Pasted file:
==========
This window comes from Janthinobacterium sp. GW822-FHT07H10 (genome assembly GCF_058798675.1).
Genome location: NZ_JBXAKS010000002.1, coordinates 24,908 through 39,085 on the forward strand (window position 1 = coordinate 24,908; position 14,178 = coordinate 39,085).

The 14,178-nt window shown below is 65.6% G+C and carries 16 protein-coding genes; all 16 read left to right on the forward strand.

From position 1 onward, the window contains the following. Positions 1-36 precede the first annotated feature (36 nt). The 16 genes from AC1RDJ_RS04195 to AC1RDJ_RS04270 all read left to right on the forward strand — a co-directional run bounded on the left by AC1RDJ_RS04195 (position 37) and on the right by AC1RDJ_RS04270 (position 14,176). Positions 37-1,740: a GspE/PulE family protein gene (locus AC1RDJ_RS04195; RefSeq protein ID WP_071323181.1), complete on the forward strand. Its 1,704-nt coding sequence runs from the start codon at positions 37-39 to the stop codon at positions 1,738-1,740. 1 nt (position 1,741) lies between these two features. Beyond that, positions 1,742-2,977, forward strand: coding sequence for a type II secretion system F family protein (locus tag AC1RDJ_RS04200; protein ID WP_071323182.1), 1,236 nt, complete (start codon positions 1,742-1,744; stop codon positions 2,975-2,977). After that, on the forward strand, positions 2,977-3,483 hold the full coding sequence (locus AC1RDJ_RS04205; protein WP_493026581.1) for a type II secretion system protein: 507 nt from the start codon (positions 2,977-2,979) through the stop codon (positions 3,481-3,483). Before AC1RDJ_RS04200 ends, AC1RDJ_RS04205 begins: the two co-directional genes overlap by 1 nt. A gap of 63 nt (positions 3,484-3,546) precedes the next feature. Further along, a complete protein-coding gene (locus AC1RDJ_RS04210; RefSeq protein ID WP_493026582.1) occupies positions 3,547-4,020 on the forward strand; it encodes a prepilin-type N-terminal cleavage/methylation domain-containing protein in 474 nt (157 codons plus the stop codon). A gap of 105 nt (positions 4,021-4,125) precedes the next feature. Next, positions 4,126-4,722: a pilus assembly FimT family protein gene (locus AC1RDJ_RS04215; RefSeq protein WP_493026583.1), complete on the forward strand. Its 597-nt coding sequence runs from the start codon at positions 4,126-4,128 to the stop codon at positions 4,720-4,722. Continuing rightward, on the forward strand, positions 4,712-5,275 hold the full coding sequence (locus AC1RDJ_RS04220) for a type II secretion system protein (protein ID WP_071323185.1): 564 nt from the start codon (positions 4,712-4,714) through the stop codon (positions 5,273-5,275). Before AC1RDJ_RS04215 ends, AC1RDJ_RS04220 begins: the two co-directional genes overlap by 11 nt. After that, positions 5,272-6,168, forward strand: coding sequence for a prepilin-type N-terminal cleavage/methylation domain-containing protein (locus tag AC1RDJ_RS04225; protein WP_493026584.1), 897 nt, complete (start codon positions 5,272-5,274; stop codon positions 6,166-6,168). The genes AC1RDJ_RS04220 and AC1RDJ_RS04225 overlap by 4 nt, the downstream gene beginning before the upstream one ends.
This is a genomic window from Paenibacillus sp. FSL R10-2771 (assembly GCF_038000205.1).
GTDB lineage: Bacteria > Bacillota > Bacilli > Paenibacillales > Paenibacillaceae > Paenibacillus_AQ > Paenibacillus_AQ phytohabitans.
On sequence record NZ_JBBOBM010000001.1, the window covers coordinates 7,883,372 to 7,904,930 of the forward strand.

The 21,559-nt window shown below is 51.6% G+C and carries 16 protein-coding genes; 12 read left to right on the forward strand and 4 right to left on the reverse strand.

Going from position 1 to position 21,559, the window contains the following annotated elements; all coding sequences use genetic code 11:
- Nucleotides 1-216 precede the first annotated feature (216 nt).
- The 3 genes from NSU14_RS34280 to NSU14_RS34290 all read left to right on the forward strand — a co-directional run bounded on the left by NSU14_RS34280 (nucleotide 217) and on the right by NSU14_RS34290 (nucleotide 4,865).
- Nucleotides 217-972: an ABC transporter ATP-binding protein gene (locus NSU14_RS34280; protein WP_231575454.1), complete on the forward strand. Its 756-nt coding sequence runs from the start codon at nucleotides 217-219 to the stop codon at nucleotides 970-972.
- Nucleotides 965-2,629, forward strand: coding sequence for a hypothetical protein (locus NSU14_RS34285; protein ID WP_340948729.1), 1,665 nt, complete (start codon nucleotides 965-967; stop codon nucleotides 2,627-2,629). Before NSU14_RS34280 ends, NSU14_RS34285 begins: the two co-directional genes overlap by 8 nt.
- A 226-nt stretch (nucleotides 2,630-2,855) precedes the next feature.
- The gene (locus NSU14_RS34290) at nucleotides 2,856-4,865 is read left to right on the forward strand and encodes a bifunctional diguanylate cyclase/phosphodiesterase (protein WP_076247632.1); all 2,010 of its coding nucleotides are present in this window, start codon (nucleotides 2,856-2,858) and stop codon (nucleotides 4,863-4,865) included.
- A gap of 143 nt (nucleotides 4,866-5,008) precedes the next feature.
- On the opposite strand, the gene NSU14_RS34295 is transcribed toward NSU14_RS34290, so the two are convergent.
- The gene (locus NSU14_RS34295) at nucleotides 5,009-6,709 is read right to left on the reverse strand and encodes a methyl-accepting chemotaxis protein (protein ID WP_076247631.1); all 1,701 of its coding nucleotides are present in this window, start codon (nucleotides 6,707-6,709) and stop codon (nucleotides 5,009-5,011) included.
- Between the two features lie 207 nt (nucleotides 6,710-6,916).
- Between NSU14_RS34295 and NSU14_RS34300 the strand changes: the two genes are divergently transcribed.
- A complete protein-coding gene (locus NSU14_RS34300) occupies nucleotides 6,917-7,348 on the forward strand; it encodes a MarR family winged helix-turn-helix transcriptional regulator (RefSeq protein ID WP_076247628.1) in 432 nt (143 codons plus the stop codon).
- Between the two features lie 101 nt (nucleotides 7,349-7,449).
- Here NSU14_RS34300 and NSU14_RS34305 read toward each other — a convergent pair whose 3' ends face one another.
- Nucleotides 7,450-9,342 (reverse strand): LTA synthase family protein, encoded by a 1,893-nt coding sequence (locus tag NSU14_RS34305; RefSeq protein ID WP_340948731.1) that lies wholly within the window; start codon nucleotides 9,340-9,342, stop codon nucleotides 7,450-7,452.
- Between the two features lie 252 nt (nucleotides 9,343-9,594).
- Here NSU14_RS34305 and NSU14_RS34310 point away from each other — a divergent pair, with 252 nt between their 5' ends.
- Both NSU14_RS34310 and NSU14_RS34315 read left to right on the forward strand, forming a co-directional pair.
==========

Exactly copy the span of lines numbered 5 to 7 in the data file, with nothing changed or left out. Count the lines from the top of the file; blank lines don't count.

This is a genomic window from Paenibacillus sp. FSL R10-2771 (assembly GCF_038000205.1).
GTDB lineage: Bacteria > Bacillota > Bacilli > Paenibacillales > Paenibacillaceae > Paenibacillus_AQ > Paenibacillus_AQ phytohabitans.
On sequence record NZ_JBBOBM010000001.1, the window covers coordinates 7,883,372 to 7,904,930 of the forward strand.